← Barcelona

After an action-packed, outdoor-focused first day, day two will move at a slower pace. Today’s goal is to take in some culture to really get to know the amazing food and art scenes of Barcelona.


Start at Passeig de Sant Joan, a street that’s widely underrated by visitors and that has delicious breakfast options. Go for a Mediterranean omelet or a bagel at Kook or order a slice of cake at Arbol. If you want a breakfast classic, get the eggs benedict and an Americano at Billy Brunch on Bailen Street.

Relax and roam around the Arc de Triomf

Photo: Littleaom/Shutterstock

Once your stomach is full and the caffeine has kicked in, walk down towards the beautiful, 19th-century Arc de Triomf. Built on a plaza, the area around the Arc is always full of street performers and skilled skateboarders, so it’s a great spot for people watching. Take some photos of the Arc’s red brick structure and its beautiful friezes.

Lunch around Parc de Ciutadella

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Get an Italian piadina at Santa Piadina or a slice of pizza at La Mezcla and continue down to Parc de Ciutadella. Once there, hang out under the sun, and go all the way up the stairs for a beautiful view of the park and the extravagant fountain.

Begin your art tour

Photo: Museu Picasso Barcelona/Facebook

From Parc de Ciutadella, take Carrer de la Princesa into El Born and visit the Picasso Museum. The museum is small and houses both Picasso’s early work and his later pieces, dedicating an entire room to his interpretation of “Las Meninas.” If you happen to be in Barcelona during the summer months, go to El Xampanyet just steps away from the museum for a cold glass of cava.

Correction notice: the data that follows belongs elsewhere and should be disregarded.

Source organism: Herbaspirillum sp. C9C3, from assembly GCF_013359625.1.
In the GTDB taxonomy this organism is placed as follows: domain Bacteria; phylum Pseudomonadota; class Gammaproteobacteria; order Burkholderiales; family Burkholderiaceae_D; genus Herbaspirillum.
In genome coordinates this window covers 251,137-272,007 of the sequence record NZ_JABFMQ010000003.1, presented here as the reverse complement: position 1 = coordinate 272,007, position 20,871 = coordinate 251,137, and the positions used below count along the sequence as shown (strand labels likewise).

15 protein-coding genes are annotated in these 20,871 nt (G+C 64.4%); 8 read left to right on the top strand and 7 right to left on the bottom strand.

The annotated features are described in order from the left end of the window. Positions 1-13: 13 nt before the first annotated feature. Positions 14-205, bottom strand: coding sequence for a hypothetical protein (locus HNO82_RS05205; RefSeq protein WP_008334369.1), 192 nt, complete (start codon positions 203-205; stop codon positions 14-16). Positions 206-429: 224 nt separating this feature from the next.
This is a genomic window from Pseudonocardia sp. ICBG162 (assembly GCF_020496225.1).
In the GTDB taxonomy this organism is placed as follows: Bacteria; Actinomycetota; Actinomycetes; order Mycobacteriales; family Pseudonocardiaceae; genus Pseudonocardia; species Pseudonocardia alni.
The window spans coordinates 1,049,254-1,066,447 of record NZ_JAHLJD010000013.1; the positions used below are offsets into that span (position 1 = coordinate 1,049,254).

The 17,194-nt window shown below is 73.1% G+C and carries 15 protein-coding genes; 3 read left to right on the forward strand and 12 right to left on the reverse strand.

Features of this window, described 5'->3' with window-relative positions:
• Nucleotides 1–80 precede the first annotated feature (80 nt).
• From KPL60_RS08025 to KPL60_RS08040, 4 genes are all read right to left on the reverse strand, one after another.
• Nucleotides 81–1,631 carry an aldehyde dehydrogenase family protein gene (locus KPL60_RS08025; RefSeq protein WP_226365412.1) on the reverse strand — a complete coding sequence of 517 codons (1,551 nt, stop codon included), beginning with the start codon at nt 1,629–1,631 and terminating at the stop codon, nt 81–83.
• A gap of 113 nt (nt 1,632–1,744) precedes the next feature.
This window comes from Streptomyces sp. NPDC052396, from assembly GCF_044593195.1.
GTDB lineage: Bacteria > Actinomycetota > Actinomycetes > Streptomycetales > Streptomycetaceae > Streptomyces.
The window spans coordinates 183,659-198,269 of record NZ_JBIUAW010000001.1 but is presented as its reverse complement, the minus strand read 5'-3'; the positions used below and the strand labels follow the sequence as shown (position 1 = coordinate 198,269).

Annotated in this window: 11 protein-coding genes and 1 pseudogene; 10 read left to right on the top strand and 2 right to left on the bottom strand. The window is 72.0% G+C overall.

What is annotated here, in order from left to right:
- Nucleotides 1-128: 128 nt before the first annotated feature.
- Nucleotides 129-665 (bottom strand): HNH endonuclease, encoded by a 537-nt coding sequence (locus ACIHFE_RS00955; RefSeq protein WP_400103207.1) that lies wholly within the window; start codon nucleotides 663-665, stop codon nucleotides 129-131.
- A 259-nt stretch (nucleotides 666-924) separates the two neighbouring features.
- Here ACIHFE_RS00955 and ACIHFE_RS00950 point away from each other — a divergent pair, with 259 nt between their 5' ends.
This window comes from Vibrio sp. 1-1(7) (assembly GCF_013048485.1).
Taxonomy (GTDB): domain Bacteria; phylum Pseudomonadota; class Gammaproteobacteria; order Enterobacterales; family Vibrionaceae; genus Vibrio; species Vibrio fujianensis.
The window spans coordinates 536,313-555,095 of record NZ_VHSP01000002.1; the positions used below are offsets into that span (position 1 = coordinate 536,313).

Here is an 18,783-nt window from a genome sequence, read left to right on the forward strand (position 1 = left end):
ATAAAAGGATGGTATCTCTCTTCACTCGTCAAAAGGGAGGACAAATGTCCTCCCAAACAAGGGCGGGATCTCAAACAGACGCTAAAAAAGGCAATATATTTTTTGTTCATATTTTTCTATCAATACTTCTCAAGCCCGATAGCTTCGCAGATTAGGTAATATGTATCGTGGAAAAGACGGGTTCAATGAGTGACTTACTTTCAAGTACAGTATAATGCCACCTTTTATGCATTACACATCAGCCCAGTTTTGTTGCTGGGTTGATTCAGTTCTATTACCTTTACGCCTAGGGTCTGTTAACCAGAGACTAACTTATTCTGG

Photo: Marco Rubino/Shutterstock

Afterward — or if you’re visiting outside of the summer months — head over to Santa Maria del Mar, one of the city’s most famous basilicas, and check out the amazing Catalan Gothic architecture.

Photo: TTstudio/Shutterstock

Next, swing by Els 4 Gats for tapas. This is one of the oldest restaurants in town, and it’s where Picasso used to eat with his art buddies. After your snack, check out the cathedral in the Gothic neighborhood. The plaza outside makes for awesome photos. Explore the surrounding streets, especially Carrer del Bisbe with the iconic bridge.


Venture out to El Raval neighborhood and have dinner at Arume, a restaurant dedicated to experiencing your food with all five senses. The ingredients for each dish are sourced locally and you’re encouraged to smell, observe, and even touch your food before tasting it. It’s a good idea to make a reservation in advance.

After dinner, go to Bar Marsella. This is the oldest bar in town, and its decadent decor alone is worth a visit. Picasso, Dali, and Hemingway used to drink absinthe here, as should you. If it’s your first time having absinthe, ask the bartender to show you how to do it.

End the night in the Gothic neighborhood

Photo: Yakov Filimonov/Shutterstock

Next, cross La Rambla back to El Gotic neighborhood. Stop by Plaça Reial, a square always buzzing with life. You’ll find many bars with underground dancefloors, such as Jamboree, Ocaña, and Sidecar. You can easily party the night away here.

If you’re in the mood for something less intense, head over to Tasca El Corral on Calle Ample. The house vermouth is delicious and costs less than two euros. This Basque-style bar is decorated with cheese and ham hanging from the ceiling.

If you have one more day in Barcelona, be sure to check out our itinerary for day three.